How I Recover Quickly

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Morning!  I hope you’re having a beautiful Sunday.  I took last night off to hang out with the Husband, my brother-in-law Nick, and our friend Harry.  We had a wonderful night!


But first… I needed to set my “recovery plan” in motion.  After yesterday’s 15.4 mile trail run (the furthest I’ve run since the marathon in January!), I knew I was going to be hurtin’ today if I didn’t take the correct steps.


The key to a fast recovery (for me):


  • Eat enough calories!  The only time I calorie count is on long and hard workout days because I want to make sure I’d adequately refueling my body.  Because I’m not trying to gain or lose weight, I aim to ‘eat back’ the calories I burned, although this becomes close to impossible when you’re running really, really long distances (like a marathon).  In those circumstances, I try to eat a little bit more the day before and the day after.


  • But… Choose your calories wisely.  I’m no nutritionist or dietician, so I can’t sprout off scientific facts about carb to protein ratios.  I just aim for a mix of complex carbs, vegetarian protein, and nutrient-rich veggies and fruits.  There’s no need to refuel with crappy junk food, although I do have some sweets and treats, too!




  • Take an anti-inflammatory.  You all know I’m not a huge fan of medication, but my doctor cleared me to take 800 mg of ibuprofen a few hours after long runs, provided that I also…



  • Sleep.  Sleep is super important to recovery, and I aim to get an extra hour or two when I’m training really hard.  Helen S. Driver, Ph.D., of the Department of Psychiatry at the Toronto Hospital, cites studies showing that long-term sleep loss saps vigilance and mental ability. "A number of researchers," she says, "have demonstrated deterioration in physical performance, shorter time to exhaustion, lower max VO2, higher lactate accumulation and increased heart rate and ventilation at submaximal speeds" in sleep-deprived athletes. (source)


  • Keep moving!  Rest and recover are important, but I’ve found it works for me to do something active, like go for a walk or a swim.  Keeping my legs moving helps prevent my legs from locking up.


  • Know it gets better.  The longer you’re active, the quicker your body will bounce back!  I promise.


So yesterday afternoon, I spent my day eating, stretching, and icing!  It was glorious.  🙂


For lunch #1, I had a Cherry Chocolate Bomb (1 cup almond milk, 1/2 banana, 2 cups spinach, 1 scoop Nesquik, 15 frozen cherries) and a large baked sweet potato with baked beans.


For lunch #2, I had an egg and cheese sandwich with a plate of steamed Brussel sprouts.


As mentioned, Harry, Nick, the Husband, and I went out last night.  We went to a lovely lake-side spot in downtown Orlando called the Relax Grill.  Before we sat down, we did a loop around the 1.0-mile walking path near the lake.  It felt good to move my legs!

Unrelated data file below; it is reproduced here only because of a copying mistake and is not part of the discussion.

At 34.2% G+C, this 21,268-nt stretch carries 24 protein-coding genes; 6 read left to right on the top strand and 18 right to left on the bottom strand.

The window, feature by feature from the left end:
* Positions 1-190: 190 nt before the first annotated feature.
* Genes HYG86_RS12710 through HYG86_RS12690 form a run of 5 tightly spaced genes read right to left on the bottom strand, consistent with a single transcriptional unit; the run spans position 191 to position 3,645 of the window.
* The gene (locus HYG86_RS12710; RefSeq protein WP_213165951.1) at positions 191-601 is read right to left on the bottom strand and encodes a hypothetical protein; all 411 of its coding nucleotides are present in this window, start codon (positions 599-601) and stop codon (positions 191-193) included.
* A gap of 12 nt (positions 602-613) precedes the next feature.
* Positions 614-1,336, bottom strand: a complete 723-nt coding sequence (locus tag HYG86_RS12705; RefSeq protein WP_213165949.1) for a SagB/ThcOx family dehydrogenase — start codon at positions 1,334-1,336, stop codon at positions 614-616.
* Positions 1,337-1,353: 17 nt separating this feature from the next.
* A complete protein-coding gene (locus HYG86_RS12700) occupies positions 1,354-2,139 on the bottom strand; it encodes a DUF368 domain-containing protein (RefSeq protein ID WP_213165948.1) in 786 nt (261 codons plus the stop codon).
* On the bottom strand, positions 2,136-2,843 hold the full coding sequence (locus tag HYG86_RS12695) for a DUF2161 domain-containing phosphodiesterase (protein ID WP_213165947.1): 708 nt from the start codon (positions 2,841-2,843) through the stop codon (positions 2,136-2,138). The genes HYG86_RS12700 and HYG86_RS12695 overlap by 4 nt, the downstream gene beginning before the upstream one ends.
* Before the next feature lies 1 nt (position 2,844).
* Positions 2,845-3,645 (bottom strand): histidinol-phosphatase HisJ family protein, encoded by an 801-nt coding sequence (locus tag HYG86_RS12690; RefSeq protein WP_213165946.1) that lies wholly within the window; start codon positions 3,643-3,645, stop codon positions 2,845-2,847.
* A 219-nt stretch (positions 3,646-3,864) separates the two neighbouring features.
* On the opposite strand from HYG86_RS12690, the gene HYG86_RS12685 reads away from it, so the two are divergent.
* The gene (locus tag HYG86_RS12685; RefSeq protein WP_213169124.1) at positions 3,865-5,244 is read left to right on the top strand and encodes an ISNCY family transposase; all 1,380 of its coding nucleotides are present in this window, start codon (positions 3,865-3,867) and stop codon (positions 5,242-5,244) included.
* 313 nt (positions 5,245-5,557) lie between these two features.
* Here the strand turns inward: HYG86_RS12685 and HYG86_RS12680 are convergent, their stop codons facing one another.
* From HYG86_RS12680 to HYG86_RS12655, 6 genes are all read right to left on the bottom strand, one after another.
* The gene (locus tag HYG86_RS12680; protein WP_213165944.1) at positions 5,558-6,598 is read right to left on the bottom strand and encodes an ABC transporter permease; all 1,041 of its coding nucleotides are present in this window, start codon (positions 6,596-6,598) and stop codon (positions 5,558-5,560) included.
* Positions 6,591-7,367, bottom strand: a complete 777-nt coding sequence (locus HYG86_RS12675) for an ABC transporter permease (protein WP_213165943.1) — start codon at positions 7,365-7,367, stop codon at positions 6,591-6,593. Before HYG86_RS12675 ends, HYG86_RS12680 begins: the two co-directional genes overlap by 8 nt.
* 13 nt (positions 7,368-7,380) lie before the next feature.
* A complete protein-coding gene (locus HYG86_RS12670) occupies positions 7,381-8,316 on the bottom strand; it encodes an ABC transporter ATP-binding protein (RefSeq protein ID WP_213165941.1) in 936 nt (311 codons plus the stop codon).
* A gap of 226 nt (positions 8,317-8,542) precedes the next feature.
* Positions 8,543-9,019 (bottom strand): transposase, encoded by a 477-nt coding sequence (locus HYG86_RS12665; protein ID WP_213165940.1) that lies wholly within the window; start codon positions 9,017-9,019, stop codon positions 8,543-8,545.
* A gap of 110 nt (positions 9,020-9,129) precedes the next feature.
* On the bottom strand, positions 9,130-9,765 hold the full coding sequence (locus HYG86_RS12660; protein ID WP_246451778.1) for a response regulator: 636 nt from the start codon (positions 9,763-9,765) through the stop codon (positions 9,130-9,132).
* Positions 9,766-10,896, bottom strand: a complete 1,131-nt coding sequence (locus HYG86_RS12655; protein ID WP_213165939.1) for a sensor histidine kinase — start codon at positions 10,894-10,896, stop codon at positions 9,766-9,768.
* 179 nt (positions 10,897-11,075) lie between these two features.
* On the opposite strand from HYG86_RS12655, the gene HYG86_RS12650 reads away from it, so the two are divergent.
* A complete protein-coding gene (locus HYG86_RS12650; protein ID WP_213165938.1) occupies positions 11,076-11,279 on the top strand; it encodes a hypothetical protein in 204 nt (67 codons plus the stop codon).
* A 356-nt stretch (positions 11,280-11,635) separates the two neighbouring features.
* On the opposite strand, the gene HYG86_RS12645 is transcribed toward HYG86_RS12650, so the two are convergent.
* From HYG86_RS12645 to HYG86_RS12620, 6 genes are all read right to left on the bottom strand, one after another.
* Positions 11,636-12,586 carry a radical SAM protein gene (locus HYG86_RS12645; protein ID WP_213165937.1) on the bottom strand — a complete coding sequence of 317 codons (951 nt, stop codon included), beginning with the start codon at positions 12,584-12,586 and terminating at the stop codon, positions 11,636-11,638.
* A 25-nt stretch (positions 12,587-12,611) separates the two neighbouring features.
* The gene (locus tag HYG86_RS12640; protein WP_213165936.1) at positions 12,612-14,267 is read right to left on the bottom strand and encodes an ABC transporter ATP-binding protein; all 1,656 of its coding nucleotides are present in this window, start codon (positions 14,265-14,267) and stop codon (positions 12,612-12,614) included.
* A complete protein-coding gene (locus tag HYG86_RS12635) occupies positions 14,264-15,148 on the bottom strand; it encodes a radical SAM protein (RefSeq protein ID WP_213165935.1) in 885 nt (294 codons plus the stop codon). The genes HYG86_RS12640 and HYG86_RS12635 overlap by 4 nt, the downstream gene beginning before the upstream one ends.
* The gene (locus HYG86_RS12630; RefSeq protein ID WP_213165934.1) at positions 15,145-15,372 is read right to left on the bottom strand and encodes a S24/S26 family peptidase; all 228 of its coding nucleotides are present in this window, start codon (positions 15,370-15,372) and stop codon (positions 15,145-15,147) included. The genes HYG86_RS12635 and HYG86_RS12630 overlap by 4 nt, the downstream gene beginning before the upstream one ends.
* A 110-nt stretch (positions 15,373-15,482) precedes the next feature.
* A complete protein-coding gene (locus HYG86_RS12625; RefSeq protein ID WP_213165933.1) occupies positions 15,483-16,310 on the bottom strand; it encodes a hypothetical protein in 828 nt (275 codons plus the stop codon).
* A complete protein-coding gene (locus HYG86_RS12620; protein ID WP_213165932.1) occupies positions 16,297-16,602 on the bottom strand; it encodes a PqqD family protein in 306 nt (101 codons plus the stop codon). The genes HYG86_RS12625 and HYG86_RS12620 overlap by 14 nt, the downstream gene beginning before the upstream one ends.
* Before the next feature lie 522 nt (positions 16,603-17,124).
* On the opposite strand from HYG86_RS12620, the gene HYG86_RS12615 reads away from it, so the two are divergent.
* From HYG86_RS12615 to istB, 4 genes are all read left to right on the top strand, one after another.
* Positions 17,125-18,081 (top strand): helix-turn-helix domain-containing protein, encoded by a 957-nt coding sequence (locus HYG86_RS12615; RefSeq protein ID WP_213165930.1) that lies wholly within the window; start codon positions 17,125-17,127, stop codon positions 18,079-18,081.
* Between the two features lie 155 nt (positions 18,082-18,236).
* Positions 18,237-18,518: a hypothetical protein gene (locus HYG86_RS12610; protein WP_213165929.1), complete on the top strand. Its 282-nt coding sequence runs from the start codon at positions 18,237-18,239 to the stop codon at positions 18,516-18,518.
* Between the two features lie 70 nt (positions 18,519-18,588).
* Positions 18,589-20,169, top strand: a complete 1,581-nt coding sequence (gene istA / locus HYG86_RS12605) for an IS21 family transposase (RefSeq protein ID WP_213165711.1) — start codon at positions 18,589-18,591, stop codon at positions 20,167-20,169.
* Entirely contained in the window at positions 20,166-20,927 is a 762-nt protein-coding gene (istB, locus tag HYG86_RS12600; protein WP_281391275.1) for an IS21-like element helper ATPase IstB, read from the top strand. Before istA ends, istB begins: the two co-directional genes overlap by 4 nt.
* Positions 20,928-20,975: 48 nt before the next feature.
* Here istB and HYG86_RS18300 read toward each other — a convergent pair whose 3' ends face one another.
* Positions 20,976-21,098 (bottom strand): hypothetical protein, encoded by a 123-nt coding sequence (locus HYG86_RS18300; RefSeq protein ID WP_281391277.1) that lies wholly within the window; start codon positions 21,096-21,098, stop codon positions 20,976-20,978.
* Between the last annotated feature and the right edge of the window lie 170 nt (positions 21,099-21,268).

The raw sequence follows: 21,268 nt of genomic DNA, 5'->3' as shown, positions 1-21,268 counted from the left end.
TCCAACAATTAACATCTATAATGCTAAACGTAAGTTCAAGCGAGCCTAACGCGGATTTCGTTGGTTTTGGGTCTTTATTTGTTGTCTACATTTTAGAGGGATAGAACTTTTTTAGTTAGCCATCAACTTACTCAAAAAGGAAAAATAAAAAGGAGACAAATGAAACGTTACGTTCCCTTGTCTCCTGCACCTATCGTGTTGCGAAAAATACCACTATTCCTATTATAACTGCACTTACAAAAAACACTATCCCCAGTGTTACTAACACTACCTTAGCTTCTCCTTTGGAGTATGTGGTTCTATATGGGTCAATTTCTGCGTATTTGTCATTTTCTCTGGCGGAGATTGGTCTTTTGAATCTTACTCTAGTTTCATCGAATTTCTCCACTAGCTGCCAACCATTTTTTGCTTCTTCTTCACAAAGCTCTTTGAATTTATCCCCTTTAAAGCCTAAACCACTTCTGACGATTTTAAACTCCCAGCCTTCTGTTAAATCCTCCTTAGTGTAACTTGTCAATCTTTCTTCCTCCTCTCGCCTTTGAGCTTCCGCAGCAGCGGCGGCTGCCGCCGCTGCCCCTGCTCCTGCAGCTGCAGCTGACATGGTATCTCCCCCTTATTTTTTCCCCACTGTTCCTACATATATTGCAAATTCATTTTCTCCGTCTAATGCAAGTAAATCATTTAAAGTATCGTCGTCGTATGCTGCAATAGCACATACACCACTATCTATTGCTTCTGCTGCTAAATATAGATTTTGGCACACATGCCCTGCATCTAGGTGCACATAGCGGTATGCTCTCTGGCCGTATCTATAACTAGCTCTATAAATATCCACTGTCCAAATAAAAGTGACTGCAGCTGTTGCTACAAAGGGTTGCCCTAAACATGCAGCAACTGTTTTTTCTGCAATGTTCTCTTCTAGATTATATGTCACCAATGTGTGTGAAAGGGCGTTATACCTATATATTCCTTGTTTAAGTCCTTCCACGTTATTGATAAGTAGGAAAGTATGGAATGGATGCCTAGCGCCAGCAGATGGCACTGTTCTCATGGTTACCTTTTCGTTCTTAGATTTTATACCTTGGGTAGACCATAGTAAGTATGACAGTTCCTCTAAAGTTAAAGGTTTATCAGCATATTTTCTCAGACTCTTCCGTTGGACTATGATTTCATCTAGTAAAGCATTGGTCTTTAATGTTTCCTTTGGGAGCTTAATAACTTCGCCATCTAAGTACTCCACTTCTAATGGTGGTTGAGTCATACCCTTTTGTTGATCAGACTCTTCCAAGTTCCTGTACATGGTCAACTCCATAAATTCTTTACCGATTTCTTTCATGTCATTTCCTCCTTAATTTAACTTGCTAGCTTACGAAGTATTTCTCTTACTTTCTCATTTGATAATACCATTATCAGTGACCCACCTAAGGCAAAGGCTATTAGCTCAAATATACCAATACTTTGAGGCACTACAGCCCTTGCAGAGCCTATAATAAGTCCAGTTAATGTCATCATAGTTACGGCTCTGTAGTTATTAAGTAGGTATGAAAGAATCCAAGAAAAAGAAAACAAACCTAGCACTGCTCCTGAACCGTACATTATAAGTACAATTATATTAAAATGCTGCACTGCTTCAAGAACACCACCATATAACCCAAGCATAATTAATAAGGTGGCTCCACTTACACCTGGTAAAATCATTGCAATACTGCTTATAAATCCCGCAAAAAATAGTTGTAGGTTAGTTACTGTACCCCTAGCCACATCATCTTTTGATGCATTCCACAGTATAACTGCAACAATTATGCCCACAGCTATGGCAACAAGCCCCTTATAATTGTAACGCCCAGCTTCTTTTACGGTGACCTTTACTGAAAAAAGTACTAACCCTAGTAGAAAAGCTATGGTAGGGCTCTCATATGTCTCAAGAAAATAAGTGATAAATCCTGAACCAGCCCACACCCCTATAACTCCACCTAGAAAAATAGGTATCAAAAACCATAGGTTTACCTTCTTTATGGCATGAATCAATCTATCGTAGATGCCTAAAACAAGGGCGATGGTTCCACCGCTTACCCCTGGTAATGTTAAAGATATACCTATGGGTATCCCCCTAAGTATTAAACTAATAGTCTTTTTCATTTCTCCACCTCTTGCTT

I had some hummus and pita:


And wine:


And a vegetarian stir-fry with yellow rice.  I asked for the sauce on the side so I could limit my sodium.


When we got home, I polished off this ice cream.  There was probably a 1/2 serving left.


Although it’s a Sunday, I have a LOT of work to do!  Meh.  I better get cracking!


What are your tips for a fast recovery?



  • Lauren @ A Fit Foodie April 4, 2010, 9:22 am

    I also stretch, stay active, take a hot bath, eat and ice. All essential to feeling better the next day.

  • Freya @ Brit Chick Runs April 4, 2010, 9:26 am

    Good recovery tips! Out of curiosity, are you always hungry when you eat on re-fuel days? Cos I struggle to eat enough on after a long run cos I jsut have no appetite! Do you think it’s better to force yourself to eat, or just eat whenever you’re hungry?
    Have a lovely relaxing day 🙂

    • Caitlin April 4, 2010, 9:28 am

      yesterday i was easily hungry enough to eat back the 1,400 calories or whatever i burned. but i struggled with this during marathon training because there was NO WAY i could eat like 2,200 calories in a day without stuffing my face with really dense foods, which i just didn’t have the appetite for. it’s important to remember your body doesn’t magically reset every 24 hours, so you can continue to refuel a little the next day, too!

      • Freya @ Brit Chick Runs April 4, 2010, 9:38 am

        Thankyou! That makes a lot of sense 🙂
        Have a great day!

      • AM April 4, 2010, 6:30 pm

        Cait, when you say you couldn’t eat 2200 in a day without stuffing your face…tell me that you mean 2200 *in addition* to your regular meals! A 2200 calorie day is per usual for me. (Yeah, and i’ll admit i’d have no problem tacking on an additional 2200 the day of a marathon. Heh.)

        • Caitlin April 4, 2010, 6:32 pm

          oh definitely. i usually eat 2200 calories on average, but i meant i’d have to eat 1800 (baseline) plus 2200 (burned) on long run workouts, which is difficult when your eating mostly natural and unprocessed foods.

  • Lauren April 4, 2010, 9:27 am

    Brown rice protein shakes with chia seeds to help my muscles recover!

    • Caitlin April 4, 2010, 9:28 am

      mm that sounds good!

  • Ashley April 4, 2010, 9:34 am

    Those are great tips!! Thank you! You make a lot of great points.
    Just as a side note though, don’t you think it’s a little concerning how you ate more than Meghann yesterday, who ran twice the distance as you? Just saying this as a concern for her, not you. I know she is your good friend, and I hope she is taking care of herself.

    • Caitlin April 4, 2010, 9:46 am

      Sometimes it’s hard to eat a lot post-intense cardio, but I’m sure she’ll make it up today at her family’s Easter celebration!